“For me, the appeal was precisely such a time and I am very pleased that I was able to avail myself of the counsel and reprentation and of Mr Hodgson,” he said.
This case has been looming over him and his legal profession for more than a year. We asked Mr Worrell about the personal impact of facing a prison sentence if convicted.
“The whole process has been quite an ordeal. Due to the nature and seriousness of the charges brought against me, had I been convicted I would have surely been disbarred and imprisoned. So, I had to live with that dark cloud hanging over my head for a year-and-a-half,” Mr Worrell said.
“It has undoubtedly affected me in terms of my professional and personal life. Of course, I always maintained that I was innocent. So, to be falsely accused has had a particularly grievous effect on my life which has only begun to subside with the vindication afforded by the ruling of the Court of Appeal.
“There is always a real danger that one’s reputation will suffer as a result of an allegation of criminal conduct. That is, certainly, all the more true in the legal profession, and all the more serious when involving allegations of dishonesty,” he added.
“Be that as it may, I believe that actions speak louder than words and, as it is written in the Bible: ‘A tree is known by its fruit’. Just as a bad tree cannot bear good fruit, a good tree will not yield bad fruit. Thus, this entire experience has served to encourage me more than ever to continue to bear my good fruit, through continuing to render fearless and selfless service to the public.”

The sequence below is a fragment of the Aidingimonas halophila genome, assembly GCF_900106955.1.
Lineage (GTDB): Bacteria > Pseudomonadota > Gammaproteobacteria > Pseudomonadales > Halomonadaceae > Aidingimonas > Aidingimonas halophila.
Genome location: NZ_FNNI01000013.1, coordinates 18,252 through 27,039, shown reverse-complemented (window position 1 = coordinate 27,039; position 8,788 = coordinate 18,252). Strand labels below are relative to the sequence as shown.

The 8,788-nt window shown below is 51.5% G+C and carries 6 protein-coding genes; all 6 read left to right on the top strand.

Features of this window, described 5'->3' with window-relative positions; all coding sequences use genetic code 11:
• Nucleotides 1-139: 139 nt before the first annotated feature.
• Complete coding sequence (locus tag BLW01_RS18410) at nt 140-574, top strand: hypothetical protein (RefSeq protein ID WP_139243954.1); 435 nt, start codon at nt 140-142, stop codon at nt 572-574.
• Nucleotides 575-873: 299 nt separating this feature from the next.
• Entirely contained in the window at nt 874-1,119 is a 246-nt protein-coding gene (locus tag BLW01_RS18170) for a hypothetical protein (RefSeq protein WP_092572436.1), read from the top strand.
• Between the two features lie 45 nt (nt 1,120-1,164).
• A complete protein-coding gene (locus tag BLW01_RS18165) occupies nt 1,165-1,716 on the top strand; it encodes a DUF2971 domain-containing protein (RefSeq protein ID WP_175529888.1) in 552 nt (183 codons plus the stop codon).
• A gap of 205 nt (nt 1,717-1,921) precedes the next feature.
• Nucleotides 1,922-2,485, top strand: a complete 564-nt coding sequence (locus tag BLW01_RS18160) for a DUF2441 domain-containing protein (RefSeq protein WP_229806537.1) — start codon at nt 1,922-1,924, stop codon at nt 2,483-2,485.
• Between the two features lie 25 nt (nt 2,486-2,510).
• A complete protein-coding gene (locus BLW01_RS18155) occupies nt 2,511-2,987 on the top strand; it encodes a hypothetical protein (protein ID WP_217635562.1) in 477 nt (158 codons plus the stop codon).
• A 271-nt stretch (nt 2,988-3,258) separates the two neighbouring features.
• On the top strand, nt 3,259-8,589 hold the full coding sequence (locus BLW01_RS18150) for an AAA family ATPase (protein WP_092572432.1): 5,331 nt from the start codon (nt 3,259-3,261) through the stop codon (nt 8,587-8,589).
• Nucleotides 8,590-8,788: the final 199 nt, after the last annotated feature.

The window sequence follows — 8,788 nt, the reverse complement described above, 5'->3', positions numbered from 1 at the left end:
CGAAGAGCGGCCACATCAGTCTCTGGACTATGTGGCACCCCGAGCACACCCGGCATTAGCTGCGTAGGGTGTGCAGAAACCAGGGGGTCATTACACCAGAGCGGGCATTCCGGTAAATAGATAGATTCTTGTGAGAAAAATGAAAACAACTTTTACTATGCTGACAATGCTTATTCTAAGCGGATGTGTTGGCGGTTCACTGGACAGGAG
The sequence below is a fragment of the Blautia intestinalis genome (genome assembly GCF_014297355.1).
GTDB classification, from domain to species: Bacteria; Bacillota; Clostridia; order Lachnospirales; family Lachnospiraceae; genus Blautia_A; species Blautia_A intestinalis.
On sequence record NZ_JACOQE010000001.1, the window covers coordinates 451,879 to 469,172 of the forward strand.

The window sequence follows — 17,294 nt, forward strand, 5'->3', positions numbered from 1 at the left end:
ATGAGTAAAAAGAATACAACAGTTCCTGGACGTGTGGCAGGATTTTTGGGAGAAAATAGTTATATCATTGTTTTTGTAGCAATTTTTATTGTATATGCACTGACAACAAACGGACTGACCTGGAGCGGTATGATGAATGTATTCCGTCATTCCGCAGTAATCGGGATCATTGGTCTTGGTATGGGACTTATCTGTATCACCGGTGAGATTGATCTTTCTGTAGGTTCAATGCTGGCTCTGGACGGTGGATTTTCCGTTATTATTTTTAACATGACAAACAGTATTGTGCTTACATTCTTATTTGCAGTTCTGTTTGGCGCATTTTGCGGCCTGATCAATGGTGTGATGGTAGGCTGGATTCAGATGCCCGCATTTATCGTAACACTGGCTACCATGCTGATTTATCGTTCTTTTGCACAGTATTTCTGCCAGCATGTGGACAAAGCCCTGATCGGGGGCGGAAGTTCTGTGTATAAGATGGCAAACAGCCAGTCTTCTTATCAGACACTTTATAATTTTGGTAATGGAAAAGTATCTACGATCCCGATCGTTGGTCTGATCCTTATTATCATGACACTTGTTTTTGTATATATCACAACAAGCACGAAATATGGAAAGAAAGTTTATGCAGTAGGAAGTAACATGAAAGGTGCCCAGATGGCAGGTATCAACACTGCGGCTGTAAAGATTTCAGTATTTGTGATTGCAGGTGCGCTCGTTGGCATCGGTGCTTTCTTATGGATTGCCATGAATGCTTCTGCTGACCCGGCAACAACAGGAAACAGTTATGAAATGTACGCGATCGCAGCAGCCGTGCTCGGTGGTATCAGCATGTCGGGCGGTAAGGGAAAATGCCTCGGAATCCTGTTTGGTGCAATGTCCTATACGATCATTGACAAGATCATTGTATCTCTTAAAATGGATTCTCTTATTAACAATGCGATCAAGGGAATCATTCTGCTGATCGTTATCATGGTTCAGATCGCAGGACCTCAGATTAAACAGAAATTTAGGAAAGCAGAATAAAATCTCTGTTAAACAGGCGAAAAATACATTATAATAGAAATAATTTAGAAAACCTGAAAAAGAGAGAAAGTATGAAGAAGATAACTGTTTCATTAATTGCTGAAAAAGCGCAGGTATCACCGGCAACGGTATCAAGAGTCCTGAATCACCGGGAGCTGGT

But it’s not officially over until the 21-day deadline to file notice of their intent to appeal has passed.
To date, Mr Worrell has not received any notice. In the interim he said: “I would find it most unfortunate if the DPP sought to use his discretion, not to mention public funds, to pursue this matter any further, in light of the rulings that have been supported by no less than four Bermuda Justices including the Honourable Chief Justice of Bermuda.
“This case has taken great toll on me professionally, emotionally and personally. Based on the seriousness of the charges I had to live with the prospect, in the event of a conviction, of being disbarred and losing my very livelihood. Not only that but I would have surely faced prison time.”
And living through it for nearly two years he said has been anything but easy.
By Ceola Wilson